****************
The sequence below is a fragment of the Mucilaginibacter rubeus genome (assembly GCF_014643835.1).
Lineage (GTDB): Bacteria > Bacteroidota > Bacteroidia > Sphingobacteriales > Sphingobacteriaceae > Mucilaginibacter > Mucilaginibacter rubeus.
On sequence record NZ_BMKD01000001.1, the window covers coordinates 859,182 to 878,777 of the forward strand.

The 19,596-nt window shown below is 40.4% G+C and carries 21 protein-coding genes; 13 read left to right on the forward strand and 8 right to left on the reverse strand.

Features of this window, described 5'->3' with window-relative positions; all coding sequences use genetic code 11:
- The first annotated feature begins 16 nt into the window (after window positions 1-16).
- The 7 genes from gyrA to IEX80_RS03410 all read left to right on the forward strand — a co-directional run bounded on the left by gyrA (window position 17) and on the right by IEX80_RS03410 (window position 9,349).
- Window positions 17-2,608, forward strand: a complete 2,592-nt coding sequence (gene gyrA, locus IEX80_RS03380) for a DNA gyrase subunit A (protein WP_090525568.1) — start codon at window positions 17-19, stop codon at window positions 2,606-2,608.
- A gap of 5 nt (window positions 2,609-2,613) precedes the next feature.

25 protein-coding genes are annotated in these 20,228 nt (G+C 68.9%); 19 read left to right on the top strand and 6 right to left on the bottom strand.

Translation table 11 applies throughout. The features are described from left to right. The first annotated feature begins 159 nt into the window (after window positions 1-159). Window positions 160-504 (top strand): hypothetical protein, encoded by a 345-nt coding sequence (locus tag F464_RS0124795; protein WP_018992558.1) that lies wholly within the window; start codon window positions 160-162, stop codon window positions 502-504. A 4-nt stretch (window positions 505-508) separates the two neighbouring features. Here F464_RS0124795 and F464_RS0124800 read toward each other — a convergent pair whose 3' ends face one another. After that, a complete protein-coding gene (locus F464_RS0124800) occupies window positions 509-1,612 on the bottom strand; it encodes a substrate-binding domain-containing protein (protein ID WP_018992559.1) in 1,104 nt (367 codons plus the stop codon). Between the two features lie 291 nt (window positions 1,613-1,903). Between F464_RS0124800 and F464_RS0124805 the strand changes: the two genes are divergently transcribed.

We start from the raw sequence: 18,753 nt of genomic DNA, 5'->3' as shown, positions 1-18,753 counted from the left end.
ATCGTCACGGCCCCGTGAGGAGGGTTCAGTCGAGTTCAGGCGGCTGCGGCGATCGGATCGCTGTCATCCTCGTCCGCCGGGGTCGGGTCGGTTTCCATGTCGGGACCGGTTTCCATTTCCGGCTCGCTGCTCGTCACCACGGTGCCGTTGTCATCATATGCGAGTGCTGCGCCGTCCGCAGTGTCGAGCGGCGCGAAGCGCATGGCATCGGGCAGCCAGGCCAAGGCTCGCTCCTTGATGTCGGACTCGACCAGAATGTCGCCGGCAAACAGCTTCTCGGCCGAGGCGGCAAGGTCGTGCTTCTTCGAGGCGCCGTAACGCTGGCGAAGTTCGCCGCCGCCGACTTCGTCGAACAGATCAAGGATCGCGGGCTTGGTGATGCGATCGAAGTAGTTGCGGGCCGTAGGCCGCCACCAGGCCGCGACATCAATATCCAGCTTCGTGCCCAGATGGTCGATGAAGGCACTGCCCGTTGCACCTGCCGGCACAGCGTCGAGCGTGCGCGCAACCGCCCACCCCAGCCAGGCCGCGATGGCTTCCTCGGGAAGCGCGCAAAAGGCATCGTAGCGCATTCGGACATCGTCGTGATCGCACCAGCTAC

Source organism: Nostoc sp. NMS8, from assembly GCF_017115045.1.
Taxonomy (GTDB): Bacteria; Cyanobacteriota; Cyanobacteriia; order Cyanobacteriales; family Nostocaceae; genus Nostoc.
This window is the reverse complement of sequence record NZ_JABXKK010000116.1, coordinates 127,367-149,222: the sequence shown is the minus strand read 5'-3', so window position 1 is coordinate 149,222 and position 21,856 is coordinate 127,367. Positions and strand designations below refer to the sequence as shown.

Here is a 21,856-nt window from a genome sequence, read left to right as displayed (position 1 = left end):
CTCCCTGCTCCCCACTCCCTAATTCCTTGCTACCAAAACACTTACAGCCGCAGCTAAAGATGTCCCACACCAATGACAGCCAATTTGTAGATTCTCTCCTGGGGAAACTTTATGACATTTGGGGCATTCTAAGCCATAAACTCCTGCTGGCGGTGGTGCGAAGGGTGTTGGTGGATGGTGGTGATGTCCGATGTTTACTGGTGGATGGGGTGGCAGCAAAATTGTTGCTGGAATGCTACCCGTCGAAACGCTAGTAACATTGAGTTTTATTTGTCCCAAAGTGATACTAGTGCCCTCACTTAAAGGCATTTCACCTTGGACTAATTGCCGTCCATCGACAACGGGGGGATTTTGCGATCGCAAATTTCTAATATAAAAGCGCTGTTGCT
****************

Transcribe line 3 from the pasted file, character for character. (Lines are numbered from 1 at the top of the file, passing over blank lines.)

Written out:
On sequence record NZ_BMKD01000001.1, the window covers coordinates 859,182 to 878,777 of the forward strand.